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A Case For Baptism

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  • A Case For Baptism

    The following verses provide the strongest case I know of for the saving efficacy of baptism:

    "In him also you were circumcised with a circumcision made without hands, by putting off the body of the flesh, by the circumcision of Christ, having been buried with him in baptism, in which you were also raised with him through faith in the powerful working of God, who raised him from the dead. And you, who were dead in your trespasses and the uncircumcision of your flesh, God made alive together with him, having forgiven us all our trespasses, by canceling the record of debt that stood against us with its legal demands. This he set aside, nailing it to the cross."—Colossians 2:11-14

    Notice in these verses it says "the powerful working of God," referring to baptism. This clearly shows that baptism is a work of God, not our own. In connection with this Deuteronomy 30:6 says: "And the LORD your God will circumcise your heart and the heart of your offspring, so that you will love the LORD your God with all your heart and with all your soul, that you may live." It's our faith in Christ and God's own working that circumcise our hearts; we could never do it on our own.

    It also shows that the time of baptism is when God performs this work of regeneration. If a person ever wonders whether they're saved or not, all he or she has to is ask: Was I baptized (immersed)? Was this accompanied by faith? If the answer to both questions is "yes," you're saved. We can look to baptism as the exact moment when God made us a new creation and we received the gift of the Holy Spirit; otherwise, how can we know when, or even if we're saved?

    "But now that faith has come, we are no longer under a guardian, for in Christ Jesus you are all sons of God, through faith. For as many of you as were baptized into Christ have put on Christ."—Galatians 3:25-27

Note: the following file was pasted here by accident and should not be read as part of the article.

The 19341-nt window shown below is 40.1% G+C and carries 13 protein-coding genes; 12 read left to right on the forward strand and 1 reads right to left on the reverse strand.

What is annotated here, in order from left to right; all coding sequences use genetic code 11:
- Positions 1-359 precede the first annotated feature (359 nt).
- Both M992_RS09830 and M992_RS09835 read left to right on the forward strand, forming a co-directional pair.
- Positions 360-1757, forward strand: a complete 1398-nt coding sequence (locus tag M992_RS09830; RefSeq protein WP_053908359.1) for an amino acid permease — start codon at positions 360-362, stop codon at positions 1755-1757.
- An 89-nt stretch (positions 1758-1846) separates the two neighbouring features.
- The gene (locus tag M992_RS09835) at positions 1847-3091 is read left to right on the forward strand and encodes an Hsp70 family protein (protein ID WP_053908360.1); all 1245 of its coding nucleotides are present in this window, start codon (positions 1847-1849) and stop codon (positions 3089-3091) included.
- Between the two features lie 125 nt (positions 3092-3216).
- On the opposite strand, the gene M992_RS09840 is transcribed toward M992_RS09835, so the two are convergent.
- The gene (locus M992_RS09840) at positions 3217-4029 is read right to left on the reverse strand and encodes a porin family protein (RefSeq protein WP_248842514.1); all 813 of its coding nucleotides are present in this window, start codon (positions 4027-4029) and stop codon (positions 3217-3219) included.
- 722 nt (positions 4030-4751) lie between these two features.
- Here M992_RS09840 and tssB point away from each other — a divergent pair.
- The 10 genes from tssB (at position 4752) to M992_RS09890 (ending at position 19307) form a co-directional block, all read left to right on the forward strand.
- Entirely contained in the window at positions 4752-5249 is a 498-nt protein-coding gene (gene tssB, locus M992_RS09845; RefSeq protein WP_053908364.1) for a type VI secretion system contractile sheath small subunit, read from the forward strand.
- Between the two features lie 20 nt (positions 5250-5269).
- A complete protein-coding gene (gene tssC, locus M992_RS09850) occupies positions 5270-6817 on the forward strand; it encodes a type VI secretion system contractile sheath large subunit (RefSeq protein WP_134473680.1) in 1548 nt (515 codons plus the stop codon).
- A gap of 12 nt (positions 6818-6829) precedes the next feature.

If baptism is the time in which we "put on Christ," how can possibly hope to live a life pleasing to God in Christ if we have not been baptized?

    Consider Matthew 22:11-14: "But when the king came in to look at the guests, he saw there a man who had no wedding garment. And he said to him, 'Friend, how did you get in here without a wedding garment?' And he was speechless. Then the king said to the attendants, 'Bind him hand and foot and cast him into the outer darkness. In that place there will be weeping and gnashing of teeth.' For many are called, but few are chosen."

    Christ is our wedding garment. If we refuse to put on Christ in baptism we could suffer the same fate as the person in this parable. Of course God can and does do anything He wants, even saving a person who isn't baptized for whatever reason. He looks at the heart. But as a standard practice, baptism is Christ's command and is the example we have to follow from the New Testament. If possible, a person is expected to be baptized.

    Let it be known, I'm not Catholic and what I'm saying isn't Catholic false doctrine. Infant baptism saves no one; the water saves no one; only God's powerful working of regeneration saves.
    Love is patient, love is kind; it does not envy, it does not boast; it is not arrogant or rude. It does not insist on its own way; it is not irritable or resentful; it does not rejoice at wrongdoing, but rejoices with the truth. Love bears all things, believes all things, hopes all things, endures all things. Love never ends.

  • #2
    Originally posted by pdun459 View Post
    This clearly shows that baptism is a work of God, not our own.
    In Acts 2:38 "be baptized" is passive voice indicating one submits himself to baptism. Therefore in water baptism one submits himself to God whereby one has "faith in the working of God" in taking away the body of sin. So it is not accurate for people to say baptism is a work man does when man is passive while God is doing the work. But God only does this work when man obediently submits himself in water baptism.